On privacy, the court discusses its importance as a quasi-constitutional right and is particularly sensitive the privacy challenges that arise from the Internet:

Canadian courts have a greater interest in adjudicating cases impinging on constitutional and quasi-constitutional rights because these rights play an essential role in a free and democratic society and embody key Canadian values. There is an inherent public good in Canadian courts deciding these types of claims. Through adjudication, courts establish norms and interpret the rights enjoyed by all Canadians.

At issue in this case is Ms. Douez’s statutory privacy right. Privacy legislation has been accorded quasi-constitutional status. This Court has emphasized the importance of privacy – and its role in protecting one’s physical and moral autonomy – on multiple occasions. As the chambers judge noted, the growth of the Internet, virtually timeless with pervasive reach, has exacerbated the potential harm that may flow from incursions to a person’s privacy interests. In this context, it is especially important that such harms do not go without remedy.

The majority adds that there are additional factors that weigh toward non-enforcement, including the interests of justice (it wasn’t clear that a California court, which was designated in the Facebook clause, would even hear the case) and the convenience and costs associated with litigating there.

Justice Abella joined the majority with reasons that adopted an even stronger position against the enforceability of the Facebook contract. While Justices Karakatsanis, Wagner and Gascon ruled that the clause is enforceable under contractual doctrine but that Douez met the burden of showing strong cause that it should not be enforced, Justice Abella concluded that it was not enforceable at the first step of inquiry, emphasizing the non-negotiated nature of online contracts.  She states:

I accept that certainty and predictability generally favour the enforcement at common law of contractual terms, but it is important to put this forum selection clause in its contractual context. We are dealing here with an online consumer contract of adhesion. Unlike Pompey, there is virtually no opportunity on the part of the consumer to negotiate the terms of the clause. To become a member of Facebook, one must accept all the terms stipulated in the terms of use. No bargaining, no choice, no adjustments.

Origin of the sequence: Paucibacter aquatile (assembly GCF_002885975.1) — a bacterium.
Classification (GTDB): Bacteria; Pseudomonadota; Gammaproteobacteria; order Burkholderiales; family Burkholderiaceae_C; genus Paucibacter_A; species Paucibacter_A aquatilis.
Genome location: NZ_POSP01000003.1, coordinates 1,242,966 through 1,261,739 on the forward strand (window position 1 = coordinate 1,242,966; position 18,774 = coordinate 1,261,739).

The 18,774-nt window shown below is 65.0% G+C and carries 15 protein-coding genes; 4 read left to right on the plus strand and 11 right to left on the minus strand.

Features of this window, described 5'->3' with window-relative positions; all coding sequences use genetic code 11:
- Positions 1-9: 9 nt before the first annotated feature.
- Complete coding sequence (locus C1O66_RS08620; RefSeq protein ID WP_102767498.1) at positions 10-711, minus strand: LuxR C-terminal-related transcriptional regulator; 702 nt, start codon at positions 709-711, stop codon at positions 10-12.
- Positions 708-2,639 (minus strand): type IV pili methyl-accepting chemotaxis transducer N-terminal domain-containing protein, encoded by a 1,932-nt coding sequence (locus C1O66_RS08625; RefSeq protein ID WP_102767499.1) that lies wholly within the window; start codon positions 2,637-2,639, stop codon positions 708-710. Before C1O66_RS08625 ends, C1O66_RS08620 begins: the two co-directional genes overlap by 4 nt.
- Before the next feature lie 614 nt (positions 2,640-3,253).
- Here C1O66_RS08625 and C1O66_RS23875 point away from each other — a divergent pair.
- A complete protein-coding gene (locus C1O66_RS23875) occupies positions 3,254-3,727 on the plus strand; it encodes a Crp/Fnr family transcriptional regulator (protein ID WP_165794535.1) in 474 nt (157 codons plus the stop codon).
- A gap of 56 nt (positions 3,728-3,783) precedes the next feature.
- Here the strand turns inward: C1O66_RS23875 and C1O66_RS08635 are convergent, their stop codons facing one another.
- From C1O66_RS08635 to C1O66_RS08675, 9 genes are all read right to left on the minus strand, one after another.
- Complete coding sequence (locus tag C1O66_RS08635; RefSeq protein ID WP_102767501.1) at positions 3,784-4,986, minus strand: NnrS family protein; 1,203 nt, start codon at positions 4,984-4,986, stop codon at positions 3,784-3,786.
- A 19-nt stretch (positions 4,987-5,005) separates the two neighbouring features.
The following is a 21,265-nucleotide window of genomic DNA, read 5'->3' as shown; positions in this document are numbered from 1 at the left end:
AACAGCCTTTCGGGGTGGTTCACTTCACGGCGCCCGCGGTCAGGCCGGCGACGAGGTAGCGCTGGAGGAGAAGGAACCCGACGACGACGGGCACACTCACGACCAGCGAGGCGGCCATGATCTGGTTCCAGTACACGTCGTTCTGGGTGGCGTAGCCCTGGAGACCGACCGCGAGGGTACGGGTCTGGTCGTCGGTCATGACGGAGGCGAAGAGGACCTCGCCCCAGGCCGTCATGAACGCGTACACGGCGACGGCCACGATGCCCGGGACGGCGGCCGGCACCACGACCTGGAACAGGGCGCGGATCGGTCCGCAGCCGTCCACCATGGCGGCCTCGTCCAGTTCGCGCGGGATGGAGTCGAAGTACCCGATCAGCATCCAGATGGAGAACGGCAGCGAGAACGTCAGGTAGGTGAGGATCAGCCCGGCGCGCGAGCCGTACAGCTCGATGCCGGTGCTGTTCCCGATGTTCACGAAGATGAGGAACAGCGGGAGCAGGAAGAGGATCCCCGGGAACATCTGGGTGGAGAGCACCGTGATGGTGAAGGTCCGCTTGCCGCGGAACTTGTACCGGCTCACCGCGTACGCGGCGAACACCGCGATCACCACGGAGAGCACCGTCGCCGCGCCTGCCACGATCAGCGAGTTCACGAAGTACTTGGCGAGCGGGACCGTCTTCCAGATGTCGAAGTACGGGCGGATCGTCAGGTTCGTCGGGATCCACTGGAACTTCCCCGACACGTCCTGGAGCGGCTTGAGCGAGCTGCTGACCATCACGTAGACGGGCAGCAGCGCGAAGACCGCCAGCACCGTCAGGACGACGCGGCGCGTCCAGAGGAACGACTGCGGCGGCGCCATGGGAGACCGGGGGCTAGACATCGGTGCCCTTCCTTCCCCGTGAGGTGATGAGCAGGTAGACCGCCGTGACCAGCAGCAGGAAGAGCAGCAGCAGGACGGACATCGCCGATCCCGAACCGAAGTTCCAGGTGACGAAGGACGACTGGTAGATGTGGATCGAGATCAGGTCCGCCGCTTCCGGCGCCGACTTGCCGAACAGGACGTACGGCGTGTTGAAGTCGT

Justice Abella then asks the question that many consumers may ask in the context of online contracts:

What does “consent” mean when the agreement is said to be made by pressing a computer key? Can it realistically be said that the consumer turned his or her mind to all the terms and gave meaningful consent?

Her conclusion:

In general, then, when online consumer contracts of adhesion contain terms that unduly impede the ability of consumers to vindicate their rights in domestic courts, particularly their quasi-constitutional or constitutional rights, in my view, public policy concerns outweigh those favouring enforceability of a forum selection clause.

Justice Abella’s analysis then turns to the importance of privacy and the “grossly uneven bargaining power” in concluding that the forum selection clause in the Facebook agreement is unenforceable as a “classic case of unconscionability.”

There is a dissent from Chief Justice McLachlin and Justices Moldaver and Côté.  They emphasize the importance of forum selection clauses, arguing that the default should be that they are enforceable, particularly in the online environment (citing an article I wrote many years ago about the challenges of Internet jurisdiction). They note that many companies large and small rely on the clauses and that :

The overwhelming weight of international jurisprudence shows that, far from being a subterfuge to deny access to justice, forum selection clauses are vital to international order, fairness and comity.

The dissent also argues that there was no evidence of the state of California law nor of the hardship in litigating there.

With the majority ruling against the enforceability of the forum selection clause, the court has demonstrated their discomfort with non-negotiated online terms that place consumers at a significant disadvantage and may result in a loss of rights. While forum selection clauses are an obvious manifestation of that, the reasoning might also be applied to other online contractual terms that seek to override important laws and protections. These could include contractual terms that seek to override copyright user rights or local consumer safeguards. The decision will undoubtedly have a significant impact on online contracting in Canada, forcing many online companies to reconsider whether their agreements are fully enforceable and emboldening consumers to stand up for their rights.

5 Comments

  1. I think you might have said “unenforceable” where you meant “enforcable” in the first paragraph below, in light of the second and subsequent paragraphs

    There is a dissent from Chief Justice McLachlin and Justices Moldaver and Côté. They emphasize the importance of forum selection clauses, arguing that the default should be that they are unenforceable, particularly in the online environment (citing an article I wrote many years ago about the challenges of Internet jurisdiction). They note that many companies large and small rely on the clauses and that :

    The overwhelming weight of international jurisprudence shows that, far from being a subterfuge to deny access to justice, forum selection clauses are vital to international order, fairness and comity.